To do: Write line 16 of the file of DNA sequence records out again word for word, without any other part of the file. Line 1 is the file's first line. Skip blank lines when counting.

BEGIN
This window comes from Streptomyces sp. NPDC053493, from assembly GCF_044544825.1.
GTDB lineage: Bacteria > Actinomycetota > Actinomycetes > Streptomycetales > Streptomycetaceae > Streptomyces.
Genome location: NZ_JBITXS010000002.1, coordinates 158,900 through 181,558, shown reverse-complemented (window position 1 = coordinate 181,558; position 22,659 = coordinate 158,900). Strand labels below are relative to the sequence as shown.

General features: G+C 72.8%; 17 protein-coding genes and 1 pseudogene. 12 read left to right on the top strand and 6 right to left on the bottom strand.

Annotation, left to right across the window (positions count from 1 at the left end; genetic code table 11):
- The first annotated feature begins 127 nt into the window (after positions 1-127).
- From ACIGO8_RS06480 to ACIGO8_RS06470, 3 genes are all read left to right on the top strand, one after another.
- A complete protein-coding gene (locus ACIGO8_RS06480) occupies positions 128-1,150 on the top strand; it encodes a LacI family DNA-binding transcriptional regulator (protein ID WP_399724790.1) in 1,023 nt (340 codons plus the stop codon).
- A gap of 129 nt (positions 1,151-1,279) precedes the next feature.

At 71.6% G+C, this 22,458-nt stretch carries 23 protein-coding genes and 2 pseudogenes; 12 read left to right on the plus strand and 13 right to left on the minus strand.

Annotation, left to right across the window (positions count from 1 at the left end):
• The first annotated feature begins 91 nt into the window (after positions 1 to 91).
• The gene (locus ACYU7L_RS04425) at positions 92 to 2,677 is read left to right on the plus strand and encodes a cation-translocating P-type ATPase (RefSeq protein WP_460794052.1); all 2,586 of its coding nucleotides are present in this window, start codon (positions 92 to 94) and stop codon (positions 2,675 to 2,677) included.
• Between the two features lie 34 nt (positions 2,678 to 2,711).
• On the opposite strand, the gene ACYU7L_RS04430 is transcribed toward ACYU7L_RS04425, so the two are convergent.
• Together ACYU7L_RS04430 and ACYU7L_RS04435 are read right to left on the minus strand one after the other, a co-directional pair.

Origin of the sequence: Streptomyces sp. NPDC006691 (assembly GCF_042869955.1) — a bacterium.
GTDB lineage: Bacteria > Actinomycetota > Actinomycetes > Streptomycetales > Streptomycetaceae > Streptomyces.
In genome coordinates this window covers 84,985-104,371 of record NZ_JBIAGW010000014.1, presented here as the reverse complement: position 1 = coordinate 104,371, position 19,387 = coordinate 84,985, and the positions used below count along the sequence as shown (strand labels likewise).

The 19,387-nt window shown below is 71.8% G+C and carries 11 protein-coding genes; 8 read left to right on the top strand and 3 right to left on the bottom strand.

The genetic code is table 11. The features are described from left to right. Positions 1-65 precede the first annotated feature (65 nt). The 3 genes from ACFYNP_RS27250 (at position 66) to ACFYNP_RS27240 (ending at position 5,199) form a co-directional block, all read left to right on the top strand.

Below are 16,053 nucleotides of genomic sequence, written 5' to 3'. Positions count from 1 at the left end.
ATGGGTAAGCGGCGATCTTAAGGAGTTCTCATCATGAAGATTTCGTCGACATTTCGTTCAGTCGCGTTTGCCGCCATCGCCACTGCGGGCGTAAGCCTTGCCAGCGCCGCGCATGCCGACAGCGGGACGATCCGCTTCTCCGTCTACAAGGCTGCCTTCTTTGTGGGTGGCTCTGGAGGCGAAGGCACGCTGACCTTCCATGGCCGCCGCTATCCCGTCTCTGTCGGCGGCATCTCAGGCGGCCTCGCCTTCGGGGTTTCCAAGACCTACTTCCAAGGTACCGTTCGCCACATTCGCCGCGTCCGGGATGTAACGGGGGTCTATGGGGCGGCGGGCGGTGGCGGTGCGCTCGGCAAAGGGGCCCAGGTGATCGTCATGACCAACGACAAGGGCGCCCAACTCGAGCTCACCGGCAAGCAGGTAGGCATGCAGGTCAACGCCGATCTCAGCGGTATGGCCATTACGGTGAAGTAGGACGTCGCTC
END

• Together ACYU7L_RS04430 and ACYU7L_RS04435 are read right to left on the minus strand one after the other, a co-directional pair.